Huh - same stock photo being used in two completely different adverts

I was over on imdb and saw an advert for Westin, with this picture of a boy running to his parents.

Made me do a double-take, because the same picture is on the cover of a book Mrs Piper is reading: The Way of Boys.

Two slight differences: the book cover crops out the parents, and one of the two has flipped it for a mirror image ( book cover has his right hand showing, left hand hidden; Westin advert has his left hand showing, right hand hidden).

I know that professional photographers take a lot of shots on spec to be picked up by advertising companies; just a bit of a surprise to me to see the same photo in two different contexts.

Anyone have similar examples?

Don’t know why you find this surprising. It happens all the time - photographer sells his shots through a stock library such as Getty Images, stock library will sell that photo as many times as possible.

If the purchaser of said image wants exclusive rights, they can negotiate a higher fee with the stock library (for instance, you can pay to have the image exclusively within a set period of time, or for a period of time within a certain business sector, or if you have mega bucks, you can buy the image outright - but that really would be a lot).

However, stock shots are expensive and paying for additional exclusivity rights are just beyond most marketing departments budgets.

I should add that all photographers retain copyright over their images - for instance, if you commission a photographer to shoot a specific image for your campaign, you literally commission for the right to use that image for a set period of time (typically one-two years), a location (country/continent) and in specific stated circumstances (e.g. ‘press, online and direct marketing’). Use this image outside of that time period, location or the stated uses, and you’ll be charged extra. After the exclusivity period, the photographer is then at liberty to sell that photo on to the highest bidder. If you want to buy the shot outright, it will cost tens of thousands above what you originally paid for the shot.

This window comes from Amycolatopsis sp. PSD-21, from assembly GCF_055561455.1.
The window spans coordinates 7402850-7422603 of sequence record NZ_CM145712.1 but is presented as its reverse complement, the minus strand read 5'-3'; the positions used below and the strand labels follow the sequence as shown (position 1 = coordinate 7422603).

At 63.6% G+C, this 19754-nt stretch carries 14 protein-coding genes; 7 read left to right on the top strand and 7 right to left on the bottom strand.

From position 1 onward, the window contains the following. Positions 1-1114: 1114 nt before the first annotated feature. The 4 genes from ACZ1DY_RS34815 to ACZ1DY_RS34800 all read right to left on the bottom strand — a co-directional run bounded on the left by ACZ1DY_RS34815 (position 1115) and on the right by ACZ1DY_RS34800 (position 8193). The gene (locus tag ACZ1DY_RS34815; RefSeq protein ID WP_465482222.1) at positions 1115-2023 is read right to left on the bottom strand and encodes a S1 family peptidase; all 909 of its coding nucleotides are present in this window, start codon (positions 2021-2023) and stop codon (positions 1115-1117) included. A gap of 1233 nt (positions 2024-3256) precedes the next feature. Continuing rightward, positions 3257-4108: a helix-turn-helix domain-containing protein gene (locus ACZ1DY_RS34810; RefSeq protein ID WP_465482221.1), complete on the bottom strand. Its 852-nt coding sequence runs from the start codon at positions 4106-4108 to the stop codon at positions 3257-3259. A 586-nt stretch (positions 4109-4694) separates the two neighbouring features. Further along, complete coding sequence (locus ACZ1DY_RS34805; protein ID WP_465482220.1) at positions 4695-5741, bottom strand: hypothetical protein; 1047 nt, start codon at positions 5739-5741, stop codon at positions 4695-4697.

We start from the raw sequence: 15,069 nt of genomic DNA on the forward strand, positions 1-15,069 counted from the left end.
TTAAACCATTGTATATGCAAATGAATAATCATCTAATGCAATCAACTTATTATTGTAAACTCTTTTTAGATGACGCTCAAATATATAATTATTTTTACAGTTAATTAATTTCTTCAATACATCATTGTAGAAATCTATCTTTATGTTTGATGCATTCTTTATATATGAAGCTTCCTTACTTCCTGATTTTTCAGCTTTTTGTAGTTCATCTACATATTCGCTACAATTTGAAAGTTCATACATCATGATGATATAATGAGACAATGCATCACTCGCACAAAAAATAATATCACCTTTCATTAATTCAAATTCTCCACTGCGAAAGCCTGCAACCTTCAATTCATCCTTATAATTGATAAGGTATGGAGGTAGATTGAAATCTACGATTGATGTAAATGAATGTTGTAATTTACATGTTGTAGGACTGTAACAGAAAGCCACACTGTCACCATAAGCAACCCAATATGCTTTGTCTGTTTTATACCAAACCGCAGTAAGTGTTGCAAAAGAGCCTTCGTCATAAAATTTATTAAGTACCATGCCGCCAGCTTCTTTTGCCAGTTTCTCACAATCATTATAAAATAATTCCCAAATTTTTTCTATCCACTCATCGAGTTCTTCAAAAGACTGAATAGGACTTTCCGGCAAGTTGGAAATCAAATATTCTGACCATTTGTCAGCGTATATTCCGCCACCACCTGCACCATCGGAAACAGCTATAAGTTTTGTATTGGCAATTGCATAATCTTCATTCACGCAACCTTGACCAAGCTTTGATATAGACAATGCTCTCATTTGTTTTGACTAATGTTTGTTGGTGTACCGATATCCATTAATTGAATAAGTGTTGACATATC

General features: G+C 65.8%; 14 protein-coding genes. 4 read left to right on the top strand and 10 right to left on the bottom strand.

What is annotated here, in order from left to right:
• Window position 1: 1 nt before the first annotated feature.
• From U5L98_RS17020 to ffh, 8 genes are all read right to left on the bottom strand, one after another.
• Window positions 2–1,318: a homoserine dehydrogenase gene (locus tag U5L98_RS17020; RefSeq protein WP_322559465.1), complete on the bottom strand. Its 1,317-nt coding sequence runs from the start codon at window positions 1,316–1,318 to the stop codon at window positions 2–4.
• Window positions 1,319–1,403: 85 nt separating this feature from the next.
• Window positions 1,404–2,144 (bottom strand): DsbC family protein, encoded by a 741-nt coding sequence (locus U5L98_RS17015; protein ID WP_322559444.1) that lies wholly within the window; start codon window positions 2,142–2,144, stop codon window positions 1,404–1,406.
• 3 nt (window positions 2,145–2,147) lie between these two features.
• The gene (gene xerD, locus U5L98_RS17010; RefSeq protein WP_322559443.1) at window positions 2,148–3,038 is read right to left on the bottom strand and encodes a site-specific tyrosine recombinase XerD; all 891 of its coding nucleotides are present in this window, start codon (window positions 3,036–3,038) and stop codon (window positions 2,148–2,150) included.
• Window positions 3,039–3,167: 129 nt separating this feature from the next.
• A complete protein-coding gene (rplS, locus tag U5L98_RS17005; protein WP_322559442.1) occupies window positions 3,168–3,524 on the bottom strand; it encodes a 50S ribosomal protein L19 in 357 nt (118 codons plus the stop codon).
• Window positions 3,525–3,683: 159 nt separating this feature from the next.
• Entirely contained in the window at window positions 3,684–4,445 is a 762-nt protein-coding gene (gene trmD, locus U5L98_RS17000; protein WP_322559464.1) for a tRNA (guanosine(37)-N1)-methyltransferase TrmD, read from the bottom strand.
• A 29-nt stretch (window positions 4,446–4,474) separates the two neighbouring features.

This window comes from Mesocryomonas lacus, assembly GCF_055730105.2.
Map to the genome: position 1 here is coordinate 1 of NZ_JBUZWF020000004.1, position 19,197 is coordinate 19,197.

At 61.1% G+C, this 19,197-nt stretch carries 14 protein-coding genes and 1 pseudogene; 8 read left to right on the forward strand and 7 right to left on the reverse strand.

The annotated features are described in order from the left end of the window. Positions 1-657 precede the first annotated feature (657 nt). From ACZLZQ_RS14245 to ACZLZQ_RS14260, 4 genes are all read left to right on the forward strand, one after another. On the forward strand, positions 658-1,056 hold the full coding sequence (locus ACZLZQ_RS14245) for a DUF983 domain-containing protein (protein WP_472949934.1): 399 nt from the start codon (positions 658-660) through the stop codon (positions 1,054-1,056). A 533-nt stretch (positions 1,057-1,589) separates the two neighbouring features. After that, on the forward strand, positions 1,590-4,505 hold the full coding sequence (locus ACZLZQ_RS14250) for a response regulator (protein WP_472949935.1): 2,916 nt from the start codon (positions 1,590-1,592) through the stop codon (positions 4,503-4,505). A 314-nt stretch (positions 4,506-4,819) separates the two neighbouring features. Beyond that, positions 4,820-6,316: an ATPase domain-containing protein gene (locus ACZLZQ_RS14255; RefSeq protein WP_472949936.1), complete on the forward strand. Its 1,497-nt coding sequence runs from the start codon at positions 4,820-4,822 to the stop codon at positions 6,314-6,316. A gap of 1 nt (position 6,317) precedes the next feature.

I knew that photographers build up a stock library - I guess I was just surprised to see it on two different things that I was interested in. With all the professional photographers out there, and all the clients, I would have thought the odds of that would be rather low.

They are low. But, as you have experienced, they are not zero.

Cool, flick quickly between the two pictures and you can see the boy run :).

The back page of Consumer Reports regularly shows examples of this. Sometimes they even get a photo of the same person for opposing products, e.g., for something like a sleep aid in one and a energy booster in the other. Same smiling satisified grinning idjit complete with testimonial.

Just keep in mind, the pics of people in ads are no different than the pics of people that come in picture frames.

You may be interested in royalty freelicenses: